Rutland Falconry and Owl Centre

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An Early Thorn moth recorded at the centre
An Early Thorn moth recorded at the centre
Moth Recording at Rutland Falconry and Owl Centre

It is not just the bird species that benefit from the varied habitats that make up the Owl Centre there is also a wide variety of entomological interest.
This variety has been displayed by a number of moth trapping sessions which have been carried out on the woodland trails over the summer.

Three moth traps were used in each instance. The traps basically consist of: A wooden box with sloping, internal baffles made of perspex and a mercury vapour bulb powered by a small generator.

The bright light given off by the bulbs draws in the moths and other insects which are quickly trapped beneath the baffles this is harmless to the insects but enables us to get a close look at the myriad of insect life within a habitat.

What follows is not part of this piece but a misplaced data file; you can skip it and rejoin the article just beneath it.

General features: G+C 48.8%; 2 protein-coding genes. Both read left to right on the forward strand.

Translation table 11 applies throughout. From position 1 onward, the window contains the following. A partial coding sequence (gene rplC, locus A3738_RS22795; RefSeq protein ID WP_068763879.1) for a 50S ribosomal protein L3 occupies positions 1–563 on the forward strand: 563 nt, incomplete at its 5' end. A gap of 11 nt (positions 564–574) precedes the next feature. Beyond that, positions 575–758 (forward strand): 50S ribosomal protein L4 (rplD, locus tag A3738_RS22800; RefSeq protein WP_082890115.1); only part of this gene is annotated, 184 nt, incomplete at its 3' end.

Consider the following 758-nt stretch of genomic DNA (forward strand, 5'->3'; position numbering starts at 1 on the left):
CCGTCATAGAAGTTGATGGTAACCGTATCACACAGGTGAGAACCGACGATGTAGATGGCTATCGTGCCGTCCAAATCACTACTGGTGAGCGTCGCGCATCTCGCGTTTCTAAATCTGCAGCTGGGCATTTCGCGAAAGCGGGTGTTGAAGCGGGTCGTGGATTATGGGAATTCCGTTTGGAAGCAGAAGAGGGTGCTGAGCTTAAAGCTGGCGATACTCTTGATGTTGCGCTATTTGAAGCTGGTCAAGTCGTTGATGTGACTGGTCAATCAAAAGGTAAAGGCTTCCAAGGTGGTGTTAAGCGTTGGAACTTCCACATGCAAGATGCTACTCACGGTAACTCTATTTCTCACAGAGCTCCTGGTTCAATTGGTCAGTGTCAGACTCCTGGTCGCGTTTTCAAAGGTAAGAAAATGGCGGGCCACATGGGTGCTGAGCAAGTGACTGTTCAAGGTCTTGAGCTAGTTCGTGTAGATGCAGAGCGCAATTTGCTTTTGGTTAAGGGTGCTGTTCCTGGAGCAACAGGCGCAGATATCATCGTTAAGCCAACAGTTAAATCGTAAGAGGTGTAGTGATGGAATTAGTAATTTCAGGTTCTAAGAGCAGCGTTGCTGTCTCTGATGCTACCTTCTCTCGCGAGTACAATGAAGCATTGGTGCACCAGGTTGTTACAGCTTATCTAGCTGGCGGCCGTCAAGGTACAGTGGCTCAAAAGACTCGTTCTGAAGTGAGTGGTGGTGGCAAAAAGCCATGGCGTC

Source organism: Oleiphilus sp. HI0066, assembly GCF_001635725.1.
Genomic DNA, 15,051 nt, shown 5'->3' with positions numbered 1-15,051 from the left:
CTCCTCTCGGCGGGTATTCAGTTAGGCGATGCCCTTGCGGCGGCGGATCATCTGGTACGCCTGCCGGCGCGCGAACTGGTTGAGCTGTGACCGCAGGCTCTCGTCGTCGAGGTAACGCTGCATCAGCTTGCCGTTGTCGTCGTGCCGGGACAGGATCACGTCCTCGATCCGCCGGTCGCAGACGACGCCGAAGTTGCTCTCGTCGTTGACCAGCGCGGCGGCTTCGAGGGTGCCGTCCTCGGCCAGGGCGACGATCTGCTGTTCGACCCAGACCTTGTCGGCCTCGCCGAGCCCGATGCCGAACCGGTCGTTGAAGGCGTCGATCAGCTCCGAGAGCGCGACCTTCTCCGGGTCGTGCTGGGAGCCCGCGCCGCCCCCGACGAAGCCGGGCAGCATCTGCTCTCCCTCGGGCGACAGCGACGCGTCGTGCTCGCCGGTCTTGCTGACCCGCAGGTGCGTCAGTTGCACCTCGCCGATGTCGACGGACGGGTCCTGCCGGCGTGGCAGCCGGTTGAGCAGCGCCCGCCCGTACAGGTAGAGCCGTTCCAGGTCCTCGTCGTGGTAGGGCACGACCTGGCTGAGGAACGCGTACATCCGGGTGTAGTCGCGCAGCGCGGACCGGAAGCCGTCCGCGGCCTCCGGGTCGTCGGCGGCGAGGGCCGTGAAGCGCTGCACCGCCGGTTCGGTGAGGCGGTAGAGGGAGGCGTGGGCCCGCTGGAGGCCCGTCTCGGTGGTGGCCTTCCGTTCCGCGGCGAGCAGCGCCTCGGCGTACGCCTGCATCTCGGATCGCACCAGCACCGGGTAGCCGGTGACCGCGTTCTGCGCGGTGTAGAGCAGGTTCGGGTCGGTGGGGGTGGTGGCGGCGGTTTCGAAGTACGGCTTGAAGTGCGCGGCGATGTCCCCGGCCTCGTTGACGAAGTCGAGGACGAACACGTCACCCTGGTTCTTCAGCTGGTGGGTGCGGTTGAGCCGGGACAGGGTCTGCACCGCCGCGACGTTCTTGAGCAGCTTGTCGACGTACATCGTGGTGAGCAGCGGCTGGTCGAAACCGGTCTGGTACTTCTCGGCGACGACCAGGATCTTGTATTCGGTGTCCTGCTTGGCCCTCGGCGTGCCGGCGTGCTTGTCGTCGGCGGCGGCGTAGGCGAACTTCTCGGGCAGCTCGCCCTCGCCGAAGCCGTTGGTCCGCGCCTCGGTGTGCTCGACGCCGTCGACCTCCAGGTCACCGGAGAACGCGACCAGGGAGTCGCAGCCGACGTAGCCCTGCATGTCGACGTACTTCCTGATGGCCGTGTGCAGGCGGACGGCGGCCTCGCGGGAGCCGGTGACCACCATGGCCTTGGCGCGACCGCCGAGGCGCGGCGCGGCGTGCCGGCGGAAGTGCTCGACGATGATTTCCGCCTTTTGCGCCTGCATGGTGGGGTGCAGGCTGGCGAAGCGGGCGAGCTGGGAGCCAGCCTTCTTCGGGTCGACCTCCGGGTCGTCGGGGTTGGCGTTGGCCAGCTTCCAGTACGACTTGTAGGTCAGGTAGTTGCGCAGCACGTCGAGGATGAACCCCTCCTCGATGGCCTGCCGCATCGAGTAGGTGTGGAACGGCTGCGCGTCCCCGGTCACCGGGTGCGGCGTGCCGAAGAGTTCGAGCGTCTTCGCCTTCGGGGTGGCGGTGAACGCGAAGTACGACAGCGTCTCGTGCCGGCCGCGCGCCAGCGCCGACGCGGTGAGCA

From the list of different moth species listed on the Wildlife page it may be deduced that the Owl Centre is quite rich in insect life, most probably due to the diverse nature of the flora at the centre.

Click here for pictures and lists of species recorded

Moth trapping if carried out in a responsible manner can be an extremely useful tool in teaching base level entomology and illustrating the delicate balance of an ecosystem. The different species caught take up different niches within the foodchain and in turn ensure the survival of different bird species so the breeding success of bird species illustrated earlier in the document such as the successes in Great, Coal, Blue and Marsh Tits is directly related to the results of the moth survey.

Bats too depend on insects for their food stuff and therefore survival so correlations in patterns could be drawn if conservation surveys were carried out on a wide spectrum of species.

This point brings us onto the possibilities in education at Rutland Falconry and Owl Centre.

As a centre for education in conservation and biodiversity the centre already has the makings of a potential educational asset with nestbox schemes in place and the possibilities for further conservation projects on site which may appeal to all age groups.